Lungu can stop political violence if he wanted to – Laura Miti
By Staff Reporter
ACTIVIST Laura Miti says the current political violence country, especially during by-elections is systemic, which is planned, implemented and funded by political leaders.
Meanwhile, Miti who is Alliance for Community Action executive director has wondered why the government does not stand up in defence of Tongas from tribal sentiments the way it has swiftly defended a man of Indian origin who was allegedly racially abused by Chishimba Kambwili.
Featuring on Prime TV’s Oxygen of Democracy programme on Monday night Miti said the onus of stopping the political violence lies on President Edgar Lungu as Commander in Chief of the Armed Forces without having any need to refer the matter for national dialogue.
“It is planned, it is implemented, it is funded. If the President wanted to end violence, he could end it tomorrow,” Miti noted.
“So, I worry when we approach political violence from the point of view that people must dialogue. No! Political violence is a crime. You don’t have to be a prophet to know that right now we have PF thugs who are probably being armed, getting into vehicles going to Bahati. There are also UPND cadres being armed going to Bahati!”
She asked if anyone knew how ridiculous it was to pray that political violence stops.
“You do not have to talk about it; you can actually end it. If President Lungu, minister Kampyongo, IG Kanganja do not want violence in Bahati, there will be no violence in Bahati. If they didn’t want violence in Sesheke, they would have prevented that violence,” stressed Miti.
“How is it impossible to prevent well known thugs from getting into cars to go to Sesheke? Who has fuelled those cars? Who has paid their allowances? Who has fed them there? If our special branch does not know that, then they are a waste to the treasury. They do know! If minister Kampyongo does not know who is causing violence, he should resign because it is extremely embarrassing….”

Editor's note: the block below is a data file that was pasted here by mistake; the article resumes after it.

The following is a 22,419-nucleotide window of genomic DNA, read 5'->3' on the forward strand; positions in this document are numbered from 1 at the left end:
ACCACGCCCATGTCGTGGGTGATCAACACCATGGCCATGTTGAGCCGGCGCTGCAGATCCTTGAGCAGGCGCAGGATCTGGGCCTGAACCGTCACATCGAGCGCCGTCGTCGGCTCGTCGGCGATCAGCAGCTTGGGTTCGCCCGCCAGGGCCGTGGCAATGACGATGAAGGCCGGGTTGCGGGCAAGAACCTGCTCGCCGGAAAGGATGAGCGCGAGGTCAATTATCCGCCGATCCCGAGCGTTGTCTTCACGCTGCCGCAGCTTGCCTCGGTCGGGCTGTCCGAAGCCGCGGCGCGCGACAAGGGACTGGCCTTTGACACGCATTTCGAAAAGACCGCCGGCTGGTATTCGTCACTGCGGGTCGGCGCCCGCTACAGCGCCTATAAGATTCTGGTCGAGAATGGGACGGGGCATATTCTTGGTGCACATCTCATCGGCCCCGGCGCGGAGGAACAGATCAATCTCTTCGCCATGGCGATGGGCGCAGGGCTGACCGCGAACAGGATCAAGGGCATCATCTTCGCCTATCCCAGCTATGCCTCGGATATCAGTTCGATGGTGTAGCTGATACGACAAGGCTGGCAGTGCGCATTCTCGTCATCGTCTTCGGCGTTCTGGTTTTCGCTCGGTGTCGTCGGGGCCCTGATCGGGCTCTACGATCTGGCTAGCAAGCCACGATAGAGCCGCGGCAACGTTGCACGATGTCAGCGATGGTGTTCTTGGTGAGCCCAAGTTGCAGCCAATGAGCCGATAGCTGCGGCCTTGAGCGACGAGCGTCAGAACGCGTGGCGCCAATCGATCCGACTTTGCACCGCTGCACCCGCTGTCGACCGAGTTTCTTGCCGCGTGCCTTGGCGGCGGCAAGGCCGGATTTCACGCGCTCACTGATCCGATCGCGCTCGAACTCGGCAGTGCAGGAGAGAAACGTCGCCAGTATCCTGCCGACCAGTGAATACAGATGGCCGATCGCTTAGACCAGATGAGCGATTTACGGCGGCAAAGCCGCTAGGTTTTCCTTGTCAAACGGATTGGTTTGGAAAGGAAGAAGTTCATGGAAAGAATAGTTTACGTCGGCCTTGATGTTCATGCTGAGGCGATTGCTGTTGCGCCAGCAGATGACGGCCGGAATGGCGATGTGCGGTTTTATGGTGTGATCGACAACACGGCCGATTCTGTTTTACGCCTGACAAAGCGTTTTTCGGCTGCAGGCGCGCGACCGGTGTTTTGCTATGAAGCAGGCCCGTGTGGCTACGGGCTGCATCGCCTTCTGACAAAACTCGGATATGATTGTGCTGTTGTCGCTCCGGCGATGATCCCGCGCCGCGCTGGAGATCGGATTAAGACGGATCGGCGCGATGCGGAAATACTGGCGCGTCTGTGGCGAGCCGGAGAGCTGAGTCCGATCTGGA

Last week, National Democratic Congress (NDC) consultant Kambwili told off a man believed to be of Indian origin he found operating a compactor in Lusaka, demanding that he goes back to India because there were so many Zambians without jobs who could do the job he was doing.
Quickly, information minister Dora Siliya accused Kambwili of practising racism and xenophobia and warned that the Roan PF member of parliament could be arrested for abrogating the penal code.
As per Siliya’s ‘prediction,’ Kambwili was last Friday summoned by Lusaka police to appear at police station yesterday where he was arrested and denied police bond.
Commenting on the matter, Miti said she kept on saying if the PF government or the police were “really sure that they do not want hate speech, we should see it first on the tribal division on this country.”
“Then I would not think it’s (Kambwili’s arrest) politically-motivated. My major issue is the way this country has been divided down the middle!”.
She clarified that she did not “really worry” about tribal sentiments against UPND leader Hakainde Hichilema made by various people.
“It is wrong, it is disturbing! But HH can protect himself. [But] what worries me is the ordinary Mutinta Habasonda who knows nothing and is in Monze in the field and then you hate her. That is what worries me. So, it’s not even [about] those up there in politics but that we have taught each other to hate ordinary people who have done nothing,” Miti complained.
“My issue is, until I hear the PF, people in power begin to say no and not to use tribal sentiments…. What is even sad is that tribal sentiments are sometimes very understated; it’s statements like voting patterns.”
She wondered further why issues of voting patterns only came into play when they were in Southern Province.
“You have whole constituencies voting one way in the north and nobody raises issues about it! So, for me I just feel that we must not allow a situation in which an ordinary citizen who has done nothing against you is bundled together with a particular political leader because it advances your own political strategies,” Miti indicated.
Miti added that one of Zambia’s “greatest sins” of the last five, six years was tribal division, amid conspicuous silence of those who were not affected.
“The silence of people like myself who happens to be a Miti; because I’m a Miti, I can do what I want, I can say certain things that a person who is a Tonga cannot! It wasn’t like that seven years ago. How did the Tongas suddenly become bad people? Someone taught us!” she said.
“As a country, if we are able stand up in defence of someone who is from outside the country, why have we failed to defend people who have done nothing other than be of the same tribe of someone who happens to be in the political arena? Fight in the political arena but do not vilify people who have done nothing to you.”